Inside the life of a professional dog walker in Istanbul
by Gülşah Dark
ISTANBULJul 14, 2016 - 12:00 am GMT+3
by Gülşah Dark
Jul 14, 2016 12:00 am
Dog walking sounds like an easy outdoor activity but from the side of a dog walker, it is fun and has many challenges. Dog walking is becoming more common in Istanbul as a profession and dog clubs provide quality care to our canine friends
In Istanbul you see them in parks, along İstiklal Avenue or running along the coast on the weekends in fancy districts like Etiler and Bebek. A pack of mixed dogs; maybe a golden retriever, a German shepherd or a pug, all getting to know each other with a dog walker who handles them with skill. Dog walking is probably the best way to observe how animals and humans can become best friends. With that toothy canine smile, those four legs occupy a big part of a dog walker's life.
Tolga Nalçacı, a professional dog walker and trainer, gets along well with groups of dogs, as the animals see him as a playmate and they have fun together.
A number of dog walkers in Istanbul are on their duty any time you need a professional to take care of your dog when you are busy, stuck at work or on a vacation. This fun and challenging job can even have health benefits, at least according to certain studies. Researchers at the University of Missouri College of Veterinary Medicine reported in an April study published in the Gerontologist Journal that dog walking is associated with "improved physical health in seniors and older adults who form strong bonds with their canine pets [because they] tend to exercise longer and more often." Having appeared in Medical News Today, the study's findings demonstrate that at least 150 minutes of walking per week is recommended for physical activity, meaning another advantage for dog walkers.
Dog walking is a common job abroad in countries like the U.S. but for Turkey, dog walkers have become more and more common in the past few years due to the rising demand. Not too long ago, a former shepherd named Bayram Kozat from the eastern province of Malatya raised interest in the practice after he appeared on news outlets with a group of dogs, strolling along İstiklal Avenue followed by the curious eyes of passersby who wondered how he could manage all of his dogs.
To become a successful dog walker, a basic love for dogs is of course a requirement; however, it is not that simple. One also needs to feel comfortable when the dogs are around him for a smooth walk. It is important to remember that dogs can sense fear or hesitation from their owners or dog walkers.
Professional dog walking groups try to offer the best service to satisfy animal owners. The Istanbul Dog Club is just one of them and Tolga Nalçacı, the club's founder and a professional dog walker himself, gets along well with groups of dogs, as the animals see him as playmate and they have fun together. The club has periodical, monthly and weekly schedules for dog walking. For an easy start, try walking a neighbor's dog or that of a friend for a trial run.
Initially established in Ankara in 2008 under the name "Köpek Gezdir," (Take a Walk with Dog), the club resumed services for a while and reopened in Istanbul six years ago. With its team of eleven members, the club renders dog training, walking, accommodation and pet shop services available on the city's Asian and European sides. Speaking to Daily Sabah, Nalçacı, also a dog trainer, said that the main reason that he opted for his profession is to minimize the daily problems of dog owners as much as he can. "My vision is 'happy dog, happy owner.' I also look after my own dogs," he said.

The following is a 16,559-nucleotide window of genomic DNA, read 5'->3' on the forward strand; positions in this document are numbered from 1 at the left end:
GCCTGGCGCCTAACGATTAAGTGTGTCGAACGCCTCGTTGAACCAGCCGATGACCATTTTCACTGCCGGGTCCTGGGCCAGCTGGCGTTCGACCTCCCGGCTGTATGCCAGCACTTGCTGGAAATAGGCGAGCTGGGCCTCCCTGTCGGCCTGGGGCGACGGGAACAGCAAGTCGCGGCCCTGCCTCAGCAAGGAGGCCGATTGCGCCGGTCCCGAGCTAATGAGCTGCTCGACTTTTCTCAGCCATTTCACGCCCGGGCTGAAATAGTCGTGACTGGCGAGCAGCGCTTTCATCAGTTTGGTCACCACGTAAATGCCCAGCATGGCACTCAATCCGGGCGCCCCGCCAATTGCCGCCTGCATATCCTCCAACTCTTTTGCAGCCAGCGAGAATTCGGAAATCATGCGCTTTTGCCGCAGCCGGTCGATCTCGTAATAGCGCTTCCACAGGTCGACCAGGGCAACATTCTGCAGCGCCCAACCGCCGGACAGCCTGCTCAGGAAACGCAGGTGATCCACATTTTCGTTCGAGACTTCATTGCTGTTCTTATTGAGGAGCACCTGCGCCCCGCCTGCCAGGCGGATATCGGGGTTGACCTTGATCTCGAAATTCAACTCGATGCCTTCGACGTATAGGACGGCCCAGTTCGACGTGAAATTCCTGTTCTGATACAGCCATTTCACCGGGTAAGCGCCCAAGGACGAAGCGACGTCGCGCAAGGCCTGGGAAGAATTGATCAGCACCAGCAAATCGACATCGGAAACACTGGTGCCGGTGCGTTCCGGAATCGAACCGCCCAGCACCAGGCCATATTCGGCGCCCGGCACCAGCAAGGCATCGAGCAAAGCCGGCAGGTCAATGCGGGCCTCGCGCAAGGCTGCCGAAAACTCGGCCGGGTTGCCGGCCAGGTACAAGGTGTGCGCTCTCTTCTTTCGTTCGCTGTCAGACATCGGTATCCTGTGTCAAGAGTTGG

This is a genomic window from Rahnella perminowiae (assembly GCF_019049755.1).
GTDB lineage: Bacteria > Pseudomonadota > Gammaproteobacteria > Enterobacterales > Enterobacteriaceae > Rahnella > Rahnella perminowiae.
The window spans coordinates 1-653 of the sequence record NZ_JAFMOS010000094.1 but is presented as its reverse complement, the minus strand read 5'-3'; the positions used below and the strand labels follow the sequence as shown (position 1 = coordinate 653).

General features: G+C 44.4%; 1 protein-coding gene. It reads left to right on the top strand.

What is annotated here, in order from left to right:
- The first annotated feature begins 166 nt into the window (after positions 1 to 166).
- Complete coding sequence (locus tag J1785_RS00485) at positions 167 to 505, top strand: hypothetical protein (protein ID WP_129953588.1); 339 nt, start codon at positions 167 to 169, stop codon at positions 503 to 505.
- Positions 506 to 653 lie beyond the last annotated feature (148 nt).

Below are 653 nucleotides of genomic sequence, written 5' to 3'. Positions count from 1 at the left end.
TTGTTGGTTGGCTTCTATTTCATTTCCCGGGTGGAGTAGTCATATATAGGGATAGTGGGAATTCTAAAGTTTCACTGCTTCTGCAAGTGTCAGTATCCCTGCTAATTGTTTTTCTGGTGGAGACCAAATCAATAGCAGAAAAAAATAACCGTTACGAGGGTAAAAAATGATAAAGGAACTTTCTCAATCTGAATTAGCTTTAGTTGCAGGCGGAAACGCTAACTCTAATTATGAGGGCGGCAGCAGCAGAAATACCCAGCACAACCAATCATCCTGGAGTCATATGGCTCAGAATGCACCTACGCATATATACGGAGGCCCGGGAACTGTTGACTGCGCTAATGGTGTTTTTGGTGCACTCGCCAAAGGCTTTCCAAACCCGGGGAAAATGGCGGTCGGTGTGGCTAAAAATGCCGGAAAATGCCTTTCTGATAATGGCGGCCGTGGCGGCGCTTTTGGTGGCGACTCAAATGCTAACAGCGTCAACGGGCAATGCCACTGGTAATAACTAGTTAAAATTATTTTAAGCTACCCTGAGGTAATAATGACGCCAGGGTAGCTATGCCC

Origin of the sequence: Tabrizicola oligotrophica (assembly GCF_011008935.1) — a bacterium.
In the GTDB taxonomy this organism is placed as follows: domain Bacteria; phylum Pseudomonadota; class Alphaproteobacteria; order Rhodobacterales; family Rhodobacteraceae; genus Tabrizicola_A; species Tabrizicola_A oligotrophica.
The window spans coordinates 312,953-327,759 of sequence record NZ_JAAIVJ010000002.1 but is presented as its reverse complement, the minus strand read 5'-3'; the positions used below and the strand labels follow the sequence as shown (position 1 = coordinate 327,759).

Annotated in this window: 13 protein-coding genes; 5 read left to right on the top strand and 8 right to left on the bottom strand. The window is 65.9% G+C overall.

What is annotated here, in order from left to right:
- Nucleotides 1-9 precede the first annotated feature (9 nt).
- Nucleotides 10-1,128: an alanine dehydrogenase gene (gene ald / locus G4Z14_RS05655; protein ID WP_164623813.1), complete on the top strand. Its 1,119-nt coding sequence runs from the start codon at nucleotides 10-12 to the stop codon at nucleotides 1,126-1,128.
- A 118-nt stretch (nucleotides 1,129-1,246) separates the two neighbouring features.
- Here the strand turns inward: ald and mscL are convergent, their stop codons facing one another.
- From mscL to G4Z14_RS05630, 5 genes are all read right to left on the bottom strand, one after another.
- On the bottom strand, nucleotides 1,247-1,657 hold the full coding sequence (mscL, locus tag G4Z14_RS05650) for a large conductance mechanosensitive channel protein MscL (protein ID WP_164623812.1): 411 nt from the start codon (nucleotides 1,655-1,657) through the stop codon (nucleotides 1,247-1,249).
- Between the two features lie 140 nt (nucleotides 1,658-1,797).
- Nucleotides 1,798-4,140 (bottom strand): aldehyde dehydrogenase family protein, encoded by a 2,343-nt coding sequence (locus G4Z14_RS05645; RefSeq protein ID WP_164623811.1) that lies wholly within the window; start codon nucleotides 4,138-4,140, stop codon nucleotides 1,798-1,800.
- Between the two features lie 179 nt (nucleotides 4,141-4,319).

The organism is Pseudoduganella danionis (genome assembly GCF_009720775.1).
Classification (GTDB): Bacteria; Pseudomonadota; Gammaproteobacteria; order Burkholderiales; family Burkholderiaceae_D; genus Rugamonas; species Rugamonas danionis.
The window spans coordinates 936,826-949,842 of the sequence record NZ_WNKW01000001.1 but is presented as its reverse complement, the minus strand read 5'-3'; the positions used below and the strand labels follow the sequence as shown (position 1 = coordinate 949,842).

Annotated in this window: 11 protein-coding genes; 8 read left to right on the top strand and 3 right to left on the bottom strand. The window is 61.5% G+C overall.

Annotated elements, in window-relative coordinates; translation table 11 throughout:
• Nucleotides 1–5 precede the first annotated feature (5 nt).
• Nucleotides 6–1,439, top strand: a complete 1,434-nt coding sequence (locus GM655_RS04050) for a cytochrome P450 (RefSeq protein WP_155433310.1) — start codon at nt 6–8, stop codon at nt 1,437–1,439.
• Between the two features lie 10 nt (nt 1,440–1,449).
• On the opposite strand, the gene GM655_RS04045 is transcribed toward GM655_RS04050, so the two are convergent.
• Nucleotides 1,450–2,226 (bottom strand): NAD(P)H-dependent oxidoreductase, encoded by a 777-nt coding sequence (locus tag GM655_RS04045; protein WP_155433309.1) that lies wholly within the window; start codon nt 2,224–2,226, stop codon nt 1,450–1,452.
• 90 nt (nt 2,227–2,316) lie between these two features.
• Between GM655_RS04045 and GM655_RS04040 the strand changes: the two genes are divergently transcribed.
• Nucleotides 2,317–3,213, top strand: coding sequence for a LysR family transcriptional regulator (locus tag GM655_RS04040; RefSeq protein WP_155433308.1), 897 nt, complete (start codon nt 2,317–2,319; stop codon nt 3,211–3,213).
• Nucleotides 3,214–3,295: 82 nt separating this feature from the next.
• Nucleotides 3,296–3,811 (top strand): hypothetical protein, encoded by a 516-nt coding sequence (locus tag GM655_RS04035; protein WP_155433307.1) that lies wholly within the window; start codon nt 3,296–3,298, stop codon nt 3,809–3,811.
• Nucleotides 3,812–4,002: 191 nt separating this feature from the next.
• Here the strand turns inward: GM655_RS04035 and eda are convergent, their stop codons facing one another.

For him, many people think that dog walking is an easy profession. "However," says Nalçacı, "It is a rather difficult one. First, you take the responsibility of a dog's life and safety into your own hands. You assume ownership while taking care of them all day. Also, a dog walker works no matter if the weather is hot, rainy or cold. I sometimes walk at least 22 kilometers and sometimes more than 30 kilometers while wandering around with dogs," Nalçacı went on to say. Another hardship is that dog walkers usually manage more than one dog, which come with its own principles. "Personally, I do not prefer to walk more than four dogs. I believe the more dogs you take care of, the less fun you have and also their safety is more at risk. What is special about dog walking is the individual moments. You know a dog waits for you, as he stares at you from the window or just looking for food when mealtime comes," he said, stressing that the dogs become like his own children. "These are precious for us," Nalçacı said. Dog walking clubs are increasingly in high demand, notably among working people, but they receive requests from different groups, he said.
When it comes to grooming services, Nalçacı said there are a number of shortcomings in Turkey. "Unfortunately, I have observed that only 7 to 8 percent of dog owners look after dogs in the right way. This rate is very low. Among our customers, we have very conscious pet owners and we also help others who need to raise their own awareness about what they need to do for their dogs," he said, adding that they receive satisfying results.For true animal lovers who think they are reliable and hardworking enough to look after dogs, this demanding job can be rewarding one.